Alan Titchmarsh's list of flowers to plant in July that are impossible to kill

Gardeners should avoid a three-hour window
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Summer is here, and flowers will be blooming in full force across British gardens. Yet, this season is also the perfect time to plant flowers that will last until autumn.

Alan Titchmarsh from Gardener's World has imparted wisdom on achieving a vibrant garden with minimal labour. He has shared which robust flowers you should plant this month to guarantee success due to their hardy nature.

He said: "While it's good to be challenged, sometimes, it's also essential that we have enough plants in our gardens that are indestructible."

The gardening expert explained the nature of these hardy species, noting: "These are plants that, regardless of the occasional oversight when it comes to watering, pruning or feeding, will grow in spite of us rather than because of us."

With July unfolding, it presents an excellent window for planting, as warm conditions and lengthened daylight hours encourage quick flourishing with little effort required, reports the Express.


Among the steadfast blooms recommended for July planting, primroses emerge as a standout choice. Known for their easy maintenance and charming multi-hued, five-petaled flowers, they resonate strongly with those seeking a gentle gardening challenge.

Alan expresses his fondness for these floral gems, stating: "Who would be without these little beauties? Primroses love sun or shade and will seed themselves about the garden without ever becoming a nuisance."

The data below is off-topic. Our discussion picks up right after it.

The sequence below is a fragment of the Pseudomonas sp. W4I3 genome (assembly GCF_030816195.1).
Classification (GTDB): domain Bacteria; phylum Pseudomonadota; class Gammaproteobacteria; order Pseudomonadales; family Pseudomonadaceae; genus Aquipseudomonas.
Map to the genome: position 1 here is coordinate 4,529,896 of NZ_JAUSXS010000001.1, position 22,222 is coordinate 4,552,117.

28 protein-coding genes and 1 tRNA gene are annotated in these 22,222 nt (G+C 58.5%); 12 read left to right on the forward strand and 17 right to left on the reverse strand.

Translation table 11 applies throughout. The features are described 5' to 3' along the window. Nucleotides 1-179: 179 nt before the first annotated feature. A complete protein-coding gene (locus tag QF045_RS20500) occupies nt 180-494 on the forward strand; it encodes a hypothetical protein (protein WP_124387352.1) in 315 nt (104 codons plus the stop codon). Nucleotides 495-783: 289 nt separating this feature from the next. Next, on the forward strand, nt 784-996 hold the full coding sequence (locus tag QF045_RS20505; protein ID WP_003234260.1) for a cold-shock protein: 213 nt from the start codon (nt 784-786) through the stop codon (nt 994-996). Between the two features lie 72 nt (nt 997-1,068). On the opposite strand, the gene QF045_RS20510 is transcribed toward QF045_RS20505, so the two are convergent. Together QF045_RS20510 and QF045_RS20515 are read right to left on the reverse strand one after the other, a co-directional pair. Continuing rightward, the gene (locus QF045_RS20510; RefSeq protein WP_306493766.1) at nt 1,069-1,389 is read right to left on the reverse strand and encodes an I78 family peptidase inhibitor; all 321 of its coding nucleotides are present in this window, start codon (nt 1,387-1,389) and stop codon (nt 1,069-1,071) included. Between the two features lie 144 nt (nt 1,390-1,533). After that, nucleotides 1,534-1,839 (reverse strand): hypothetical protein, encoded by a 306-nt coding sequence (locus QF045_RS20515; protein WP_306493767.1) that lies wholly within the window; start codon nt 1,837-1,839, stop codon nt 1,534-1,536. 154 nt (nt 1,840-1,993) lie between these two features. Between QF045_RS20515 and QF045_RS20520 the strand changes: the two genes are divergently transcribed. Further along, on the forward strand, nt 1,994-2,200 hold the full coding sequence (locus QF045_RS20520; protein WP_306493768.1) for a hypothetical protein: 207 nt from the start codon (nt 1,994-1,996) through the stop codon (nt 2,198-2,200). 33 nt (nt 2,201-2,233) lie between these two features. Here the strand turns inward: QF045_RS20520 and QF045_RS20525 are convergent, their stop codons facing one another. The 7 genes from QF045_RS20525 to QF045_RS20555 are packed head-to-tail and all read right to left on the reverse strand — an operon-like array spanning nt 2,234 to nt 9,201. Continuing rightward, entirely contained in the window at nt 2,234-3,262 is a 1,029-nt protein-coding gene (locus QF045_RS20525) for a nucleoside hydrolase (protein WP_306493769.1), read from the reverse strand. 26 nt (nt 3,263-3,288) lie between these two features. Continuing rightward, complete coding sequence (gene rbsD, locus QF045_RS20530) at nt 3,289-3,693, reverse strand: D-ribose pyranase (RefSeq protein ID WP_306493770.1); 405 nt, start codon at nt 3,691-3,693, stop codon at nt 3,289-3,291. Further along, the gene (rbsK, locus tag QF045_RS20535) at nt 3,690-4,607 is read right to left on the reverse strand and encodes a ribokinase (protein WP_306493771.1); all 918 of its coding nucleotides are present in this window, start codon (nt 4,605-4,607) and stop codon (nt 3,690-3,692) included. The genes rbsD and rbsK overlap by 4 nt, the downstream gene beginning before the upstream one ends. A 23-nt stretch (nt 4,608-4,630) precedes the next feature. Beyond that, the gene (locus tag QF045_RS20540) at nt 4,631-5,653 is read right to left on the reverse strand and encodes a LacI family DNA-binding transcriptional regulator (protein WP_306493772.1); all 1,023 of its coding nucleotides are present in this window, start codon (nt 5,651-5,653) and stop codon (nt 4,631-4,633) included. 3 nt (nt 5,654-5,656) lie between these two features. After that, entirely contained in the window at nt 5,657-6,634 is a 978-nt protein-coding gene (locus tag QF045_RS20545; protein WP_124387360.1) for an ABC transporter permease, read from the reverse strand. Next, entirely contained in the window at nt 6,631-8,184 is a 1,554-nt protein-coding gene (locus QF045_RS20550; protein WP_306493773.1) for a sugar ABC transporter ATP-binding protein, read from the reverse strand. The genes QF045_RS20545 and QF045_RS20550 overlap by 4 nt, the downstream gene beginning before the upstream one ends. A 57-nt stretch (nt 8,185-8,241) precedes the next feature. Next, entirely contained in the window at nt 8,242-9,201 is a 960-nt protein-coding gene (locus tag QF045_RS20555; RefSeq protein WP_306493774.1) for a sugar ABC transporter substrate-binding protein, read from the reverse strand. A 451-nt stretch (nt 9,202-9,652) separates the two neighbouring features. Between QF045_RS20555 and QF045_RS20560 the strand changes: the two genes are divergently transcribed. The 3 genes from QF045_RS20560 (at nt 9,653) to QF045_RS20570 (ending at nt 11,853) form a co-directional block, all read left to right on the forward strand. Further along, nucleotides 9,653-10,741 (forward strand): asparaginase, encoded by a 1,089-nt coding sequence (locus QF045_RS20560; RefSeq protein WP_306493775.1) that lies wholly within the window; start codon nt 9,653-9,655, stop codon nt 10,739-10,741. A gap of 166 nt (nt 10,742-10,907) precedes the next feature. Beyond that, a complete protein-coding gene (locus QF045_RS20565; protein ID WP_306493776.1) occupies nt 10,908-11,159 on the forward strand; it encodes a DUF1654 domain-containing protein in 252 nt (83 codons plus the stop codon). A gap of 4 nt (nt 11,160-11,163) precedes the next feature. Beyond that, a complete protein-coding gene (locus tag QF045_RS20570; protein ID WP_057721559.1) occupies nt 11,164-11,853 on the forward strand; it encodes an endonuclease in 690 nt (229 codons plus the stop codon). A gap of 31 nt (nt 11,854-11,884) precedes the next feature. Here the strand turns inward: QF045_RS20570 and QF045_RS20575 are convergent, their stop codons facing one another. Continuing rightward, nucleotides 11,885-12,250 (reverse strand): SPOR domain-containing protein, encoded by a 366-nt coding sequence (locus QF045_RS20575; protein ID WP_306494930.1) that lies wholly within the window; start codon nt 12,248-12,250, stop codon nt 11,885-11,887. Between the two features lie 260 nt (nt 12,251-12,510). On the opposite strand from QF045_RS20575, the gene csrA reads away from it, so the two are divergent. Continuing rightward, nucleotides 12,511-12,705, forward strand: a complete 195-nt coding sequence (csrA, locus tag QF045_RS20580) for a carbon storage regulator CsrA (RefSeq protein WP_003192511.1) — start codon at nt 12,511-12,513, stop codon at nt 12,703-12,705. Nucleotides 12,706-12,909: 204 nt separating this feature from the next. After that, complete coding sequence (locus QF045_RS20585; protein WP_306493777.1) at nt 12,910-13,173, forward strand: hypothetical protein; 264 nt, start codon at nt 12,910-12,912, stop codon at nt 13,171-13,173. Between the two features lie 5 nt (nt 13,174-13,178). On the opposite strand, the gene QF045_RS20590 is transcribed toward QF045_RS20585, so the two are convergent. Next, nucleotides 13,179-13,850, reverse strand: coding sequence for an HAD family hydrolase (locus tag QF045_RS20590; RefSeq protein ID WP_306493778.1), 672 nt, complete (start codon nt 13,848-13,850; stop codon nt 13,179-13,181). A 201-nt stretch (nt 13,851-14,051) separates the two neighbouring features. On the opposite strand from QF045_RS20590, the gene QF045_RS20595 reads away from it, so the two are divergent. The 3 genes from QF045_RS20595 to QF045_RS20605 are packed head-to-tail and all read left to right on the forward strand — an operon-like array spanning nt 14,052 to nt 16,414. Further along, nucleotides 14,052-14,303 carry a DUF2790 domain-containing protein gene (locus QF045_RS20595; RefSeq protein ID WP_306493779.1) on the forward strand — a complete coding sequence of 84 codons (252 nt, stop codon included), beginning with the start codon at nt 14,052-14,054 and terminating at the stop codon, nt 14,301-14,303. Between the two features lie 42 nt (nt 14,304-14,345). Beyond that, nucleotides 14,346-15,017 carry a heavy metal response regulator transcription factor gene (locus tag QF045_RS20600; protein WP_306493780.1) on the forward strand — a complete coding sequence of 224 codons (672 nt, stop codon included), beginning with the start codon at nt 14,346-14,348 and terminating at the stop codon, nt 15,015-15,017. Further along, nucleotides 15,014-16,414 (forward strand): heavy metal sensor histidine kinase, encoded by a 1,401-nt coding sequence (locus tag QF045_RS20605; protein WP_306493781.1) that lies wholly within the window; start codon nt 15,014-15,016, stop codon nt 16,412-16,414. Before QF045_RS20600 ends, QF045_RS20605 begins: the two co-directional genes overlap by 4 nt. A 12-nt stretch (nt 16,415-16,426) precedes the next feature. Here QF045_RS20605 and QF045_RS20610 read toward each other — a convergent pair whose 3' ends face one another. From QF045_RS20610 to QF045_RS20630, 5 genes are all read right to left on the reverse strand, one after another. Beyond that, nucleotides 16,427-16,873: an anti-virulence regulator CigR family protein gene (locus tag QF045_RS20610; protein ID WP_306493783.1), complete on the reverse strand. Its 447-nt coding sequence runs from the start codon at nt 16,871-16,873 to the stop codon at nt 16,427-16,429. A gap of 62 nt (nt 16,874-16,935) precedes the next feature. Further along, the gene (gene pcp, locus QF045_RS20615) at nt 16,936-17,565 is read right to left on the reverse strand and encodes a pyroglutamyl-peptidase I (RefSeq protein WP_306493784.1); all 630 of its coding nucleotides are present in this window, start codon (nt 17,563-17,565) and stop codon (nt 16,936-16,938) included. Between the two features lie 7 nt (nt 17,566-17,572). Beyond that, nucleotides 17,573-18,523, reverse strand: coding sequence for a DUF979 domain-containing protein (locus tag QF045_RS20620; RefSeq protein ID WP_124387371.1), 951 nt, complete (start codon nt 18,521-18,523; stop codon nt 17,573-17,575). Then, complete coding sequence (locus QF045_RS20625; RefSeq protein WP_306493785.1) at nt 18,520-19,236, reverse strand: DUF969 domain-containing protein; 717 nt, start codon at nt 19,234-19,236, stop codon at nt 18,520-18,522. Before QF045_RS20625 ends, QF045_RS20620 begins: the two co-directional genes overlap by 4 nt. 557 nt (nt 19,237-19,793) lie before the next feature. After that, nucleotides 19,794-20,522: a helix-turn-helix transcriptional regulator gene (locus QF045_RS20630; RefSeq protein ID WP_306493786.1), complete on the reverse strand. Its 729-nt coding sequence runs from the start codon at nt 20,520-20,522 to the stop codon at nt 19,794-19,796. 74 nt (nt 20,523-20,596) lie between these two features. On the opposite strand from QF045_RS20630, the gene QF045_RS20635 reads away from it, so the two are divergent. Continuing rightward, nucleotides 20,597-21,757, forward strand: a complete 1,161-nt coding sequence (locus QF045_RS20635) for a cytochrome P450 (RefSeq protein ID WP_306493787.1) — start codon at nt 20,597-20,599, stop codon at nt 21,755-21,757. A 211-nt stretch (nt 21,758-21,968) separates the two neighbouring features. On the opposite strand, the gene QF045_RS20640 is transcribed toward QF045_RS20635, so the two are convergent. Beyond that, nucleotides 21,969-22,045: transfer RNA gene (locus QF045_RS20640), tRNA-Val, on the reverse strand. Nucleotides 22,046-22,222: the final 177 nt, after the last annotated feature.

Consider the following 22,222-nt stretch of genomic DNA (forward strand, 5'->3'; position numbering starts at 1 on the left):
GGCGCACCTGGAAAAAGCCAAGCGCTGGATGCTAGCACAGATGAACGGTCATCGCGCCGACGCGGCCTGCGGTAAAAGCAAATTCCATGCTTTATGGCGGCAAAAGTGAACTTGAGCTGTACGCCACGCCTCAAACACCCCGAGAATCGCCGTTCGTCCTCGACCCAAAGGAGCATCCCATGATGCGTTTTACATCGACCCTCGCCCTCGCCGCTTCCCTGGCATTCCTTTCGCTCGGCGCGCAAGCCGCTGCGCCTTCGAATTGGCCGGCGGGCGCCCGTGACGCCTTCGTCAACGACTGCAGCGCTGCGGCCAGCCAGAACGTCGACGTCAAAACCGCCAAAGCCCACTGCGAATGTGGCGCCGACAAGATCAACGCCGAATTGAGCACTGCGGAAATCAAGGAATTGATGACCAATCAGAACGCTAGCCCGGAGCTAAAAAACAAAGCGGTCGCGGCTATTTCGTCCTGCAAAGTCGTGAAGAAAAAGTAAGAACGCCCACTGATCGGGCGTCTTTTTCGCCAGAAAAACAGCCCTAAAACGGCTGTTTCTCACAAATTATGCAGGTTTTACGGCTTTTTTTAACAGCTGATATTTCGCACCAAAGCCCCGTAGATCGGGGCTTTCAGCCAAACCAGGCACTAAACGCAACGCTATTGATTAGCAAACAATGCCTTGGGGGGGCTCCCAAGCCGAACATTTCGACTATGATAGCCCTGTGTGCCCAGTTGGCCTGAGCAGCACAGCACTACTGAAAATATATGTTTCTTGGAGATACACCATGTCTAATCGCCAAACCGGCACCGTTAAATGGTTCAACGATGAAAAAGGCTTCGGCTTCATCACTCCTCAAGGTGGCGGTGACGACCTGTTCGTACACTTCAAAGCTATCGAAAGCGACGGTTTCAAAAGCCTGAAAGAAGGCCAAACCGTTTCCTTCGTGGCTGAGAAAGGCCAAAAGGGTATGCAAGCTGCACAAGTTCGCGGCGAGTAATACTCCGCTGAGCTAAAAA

Adapting well to partially shaded environments in slightly acidic soil, primroses reward gardeners with delightful blooms from June through September.


violet primula with raindrops
violet primula with raindrops

Also, geraniums take pride of place among the resilient, thriving under the generous caress of sunlight and coping well with the heat.

Alan remarked: "Cranesbill geraniums are copper-bottomed ground-cover plants with bright summer flowers that will cope with many inhospitable situations in sun or shade. They die down in winter but spring up afresh each year."

These resilient blooms can flourish even under the challenging conditions of both sun and shade, making them a robust choice for any garden. Notably, when basking in at least six hours of sunlight daily, they put on a particularly impressive display.

Moreover, their presence near vegetable patches is good as they naturally repel pests like cabbage worms.


Bracchyglottis, hailing from New Zealand, are celebrated for their exceptional drought and heat resistance.

Commonly referred to as Senecios or dairy bushes, these plants are adorned with vivid yellow flowers that demand minimal upkeep, making them an ideal addition to any summer garden.

Alan shared: "We used to call it Senecio 'Sunshine' and its bright-yellow daisy flowers carried on the greeny-grey evergreen leaves keep going sporadically into autumn."


Penstemon, also known by the charming name beardtongue, boasts an extended flowering season that can span several months, all while requiring less hydration than other blooming varieties.

Alan explained: "Penstemons bear tall spires of foxglove-like flowers on slender stems and are much tougher than they appear."

These delicate white and pale pink blossoms are adaptable to a range of environments; however, for optimal growth, they should be planted in a location that receives six to eight hours of sunlight per day.


Astrantia, with their unique appearance often likened to a pin cushion, are fondly termed 'Hattie's pincushion' and acclaimed for their lengthy blooming period in gardens. They are also highly beneficial for bumblebees.

Alan explained: "Hattie's pincushion used to be thought of as a herbaceous filler, but with lots of new cultivars that have deep-crimson flowers or flowers with long petals, it has become a great choice for damp soils."

They perform best in shady spots, an advantage that allows them to flourish in areas where other flowers might not. Therefore, they are ideal for planting under trees, beside hedges, or in any garden area that requires a touch of life.